World Economic Forum’s
2007 Global Competitiveness Report
By Arpitha Bykere
This year’s World Economic Forum’s Global Competitiveness Report ranks the competitiveness of 133 countries based on macroeconomic and institutional factors, health, education, market (labor/product/financial) size and efficiency, infrastructure, business and technological development.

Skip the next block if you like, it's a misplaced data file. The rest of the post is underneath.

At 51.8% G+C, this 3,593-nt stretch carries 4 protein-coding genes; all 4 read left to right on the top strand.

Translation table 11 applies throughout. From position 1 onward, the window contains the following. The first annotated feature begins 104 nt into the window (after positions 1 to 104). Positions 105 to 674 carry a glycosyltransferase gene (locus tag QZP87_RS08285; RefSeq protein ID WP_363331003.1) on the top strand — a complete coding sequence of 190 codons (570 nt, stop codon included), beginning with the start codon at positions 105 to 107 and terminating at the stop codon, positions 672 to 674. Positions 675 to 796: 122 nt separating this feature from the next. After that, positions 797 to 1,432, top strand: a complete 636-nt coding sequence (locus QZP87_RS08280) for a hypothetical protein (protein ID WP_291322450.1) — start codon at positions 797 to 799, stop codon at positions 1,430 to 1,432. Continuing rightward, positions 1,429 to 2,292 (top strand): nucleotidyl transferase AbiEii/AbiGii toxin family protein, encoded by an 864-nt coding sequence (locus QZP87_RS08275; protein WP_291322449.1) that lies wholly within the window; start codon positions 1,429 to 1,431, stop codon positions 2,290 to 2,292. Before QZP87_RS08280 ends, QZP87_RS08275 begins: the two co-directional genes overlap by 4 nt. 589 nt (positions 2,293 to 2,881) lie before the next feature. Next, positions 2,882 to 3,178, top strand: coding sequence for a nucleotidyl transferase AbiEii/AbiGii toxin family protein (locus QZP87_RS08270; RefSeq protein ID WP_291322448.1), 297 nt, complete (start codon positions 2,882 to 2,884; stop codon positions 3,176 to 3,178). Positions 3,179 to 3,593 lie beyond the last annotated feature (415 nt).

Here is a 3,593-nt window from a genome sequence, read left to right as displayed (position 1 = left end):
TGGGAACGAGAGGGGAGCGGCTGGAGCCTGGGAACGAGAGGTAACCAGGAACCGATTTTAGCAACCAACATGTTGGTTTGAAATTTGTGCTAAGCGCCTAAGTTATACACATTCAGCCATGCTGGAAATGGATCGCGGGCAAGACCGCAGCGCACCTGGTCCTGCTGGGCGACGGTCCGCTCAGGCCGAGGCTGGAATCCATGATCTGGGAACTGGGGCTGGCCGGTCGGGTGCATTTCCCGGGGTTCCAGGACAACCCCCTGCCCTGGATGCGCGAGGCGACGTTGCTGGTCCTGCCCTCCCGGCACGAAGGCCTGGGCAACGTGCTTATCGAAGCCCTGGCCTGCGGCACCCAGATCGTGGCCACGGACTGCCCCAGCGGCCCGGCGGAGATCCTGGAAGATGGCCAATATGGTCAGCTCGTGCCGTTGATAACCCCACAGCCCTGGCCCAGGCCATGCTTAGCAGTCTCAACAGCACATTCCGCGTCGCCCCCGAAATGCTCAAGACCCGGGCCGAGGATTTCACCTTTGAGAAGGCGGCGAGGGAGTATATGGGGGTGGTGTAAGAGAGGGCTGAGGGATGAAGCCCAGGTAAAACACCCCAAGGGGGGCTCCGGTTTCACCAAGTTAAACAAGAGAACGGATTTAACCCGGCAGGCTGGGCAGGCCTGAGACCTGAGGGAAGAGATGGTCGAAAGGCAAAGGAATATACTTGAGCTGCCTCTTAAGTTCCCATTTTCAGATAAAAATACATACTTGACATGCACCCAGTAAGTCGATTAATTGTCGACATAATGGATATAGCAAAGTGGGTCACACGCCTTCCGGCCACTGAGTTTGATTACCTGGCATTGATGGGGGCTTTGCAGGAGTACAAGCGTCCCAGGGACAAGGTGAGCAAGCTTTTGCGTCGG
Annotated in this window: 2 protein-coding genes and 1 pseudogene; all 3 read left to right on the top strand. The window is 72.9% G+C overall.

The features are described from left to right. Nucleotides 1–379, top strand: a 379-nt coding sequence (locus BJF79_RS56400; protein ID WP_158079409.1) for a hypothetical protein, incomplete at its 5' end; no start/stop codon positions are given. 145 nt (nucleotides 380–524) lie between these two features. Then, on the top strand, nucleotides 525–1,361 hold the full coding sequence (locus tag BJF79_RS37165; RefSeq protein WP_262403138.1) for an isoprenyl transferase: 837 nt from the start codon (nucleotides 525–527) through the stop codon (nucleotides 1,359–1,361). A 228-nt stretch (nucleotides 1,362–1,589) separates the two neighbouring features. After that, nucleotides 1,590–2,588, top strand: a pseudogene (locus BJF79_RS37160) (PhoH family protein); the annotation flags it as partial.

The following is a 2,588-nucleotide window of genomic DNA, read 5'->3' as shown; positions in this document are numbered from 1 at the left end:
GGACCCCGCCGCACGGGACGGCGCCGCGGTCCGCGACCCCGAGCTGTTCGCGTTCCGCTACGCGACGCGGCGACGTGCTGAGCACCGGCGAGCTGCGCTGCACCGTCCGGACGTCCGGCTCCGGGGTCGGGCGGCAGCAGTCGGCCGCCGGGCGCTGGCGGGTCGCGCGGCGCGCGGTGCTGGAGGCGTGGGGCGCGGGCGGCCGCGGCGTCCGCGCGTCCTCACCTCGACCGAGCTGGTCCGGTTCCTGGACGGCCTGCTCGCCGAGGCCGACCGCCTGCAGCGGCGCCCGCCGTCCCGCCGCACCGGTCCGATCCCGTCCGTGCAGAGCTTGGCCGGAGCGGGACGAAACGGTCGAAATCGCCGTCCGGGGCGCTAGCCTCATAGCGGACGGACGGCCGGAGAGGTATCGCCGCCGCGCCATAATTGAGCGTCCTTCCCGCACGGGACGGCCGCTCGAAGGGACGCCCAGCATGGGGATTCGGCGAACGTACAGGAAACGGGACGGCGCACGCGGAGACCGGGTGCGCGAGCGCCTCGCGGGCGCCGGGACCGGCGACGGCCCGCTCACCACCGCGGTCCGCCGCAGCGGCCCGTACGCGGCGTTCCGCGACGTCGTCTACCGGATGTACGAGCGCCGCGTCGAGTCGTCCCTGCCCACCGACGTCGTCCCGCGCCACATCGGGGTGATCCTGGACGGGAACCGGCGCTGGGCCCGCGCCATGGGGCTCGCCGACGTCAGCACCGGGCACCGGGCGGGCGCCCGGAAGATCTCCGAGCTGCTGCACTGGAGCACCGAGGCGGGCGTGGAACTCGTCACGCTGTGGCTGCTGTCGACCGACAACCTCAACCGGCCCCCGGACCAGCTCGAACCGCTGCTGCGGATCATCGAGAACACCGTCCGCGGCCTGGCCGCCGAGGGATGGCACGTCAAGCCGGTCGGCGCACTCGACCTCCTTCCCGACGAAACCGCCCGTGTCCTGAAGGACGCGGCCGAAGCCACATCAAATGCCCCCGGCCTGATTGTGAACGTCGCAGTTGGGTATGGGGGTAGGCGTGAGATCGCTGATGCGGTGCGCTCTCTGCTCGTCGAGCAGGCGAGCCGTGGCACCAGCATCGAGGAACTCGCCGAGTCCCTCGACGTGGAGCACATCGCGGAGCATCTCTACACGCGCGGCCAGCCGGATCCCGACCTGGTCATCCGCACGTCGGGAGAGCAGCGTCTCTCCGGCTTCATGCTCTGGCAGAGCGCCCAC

The U.S. tops the rankings due to high productive and innovative capacity, large domestic economy, and strong research affiliation between universities and businesses but the report notes that present macroeconomic and institutional trends like fiscal and trade deficits, public debt, dollar weakness and the role of private sector in policy-making are matters of concern. U.S. is followed by Switzerland, Denmark, Sweden and Germany in the rankings. Singapore and Japan topped the list among Asian countries while Chile and Mexico were in the top among Latam countries. Israel and Kuwait were the most competitive among the Middle-Eastern nations but Sub-Saharan countries performed very low in the ranking. China and India ranked 34th and 48th respectively. According to the report, while China had advantages like large domestic and foreign markets, it needs to improve the education system and the quality of institutions and financial markets. While India has improved market efficiency, business environment and innovation, it needs to address problems related to macroeconomic stability, infrastructure and access to health and education.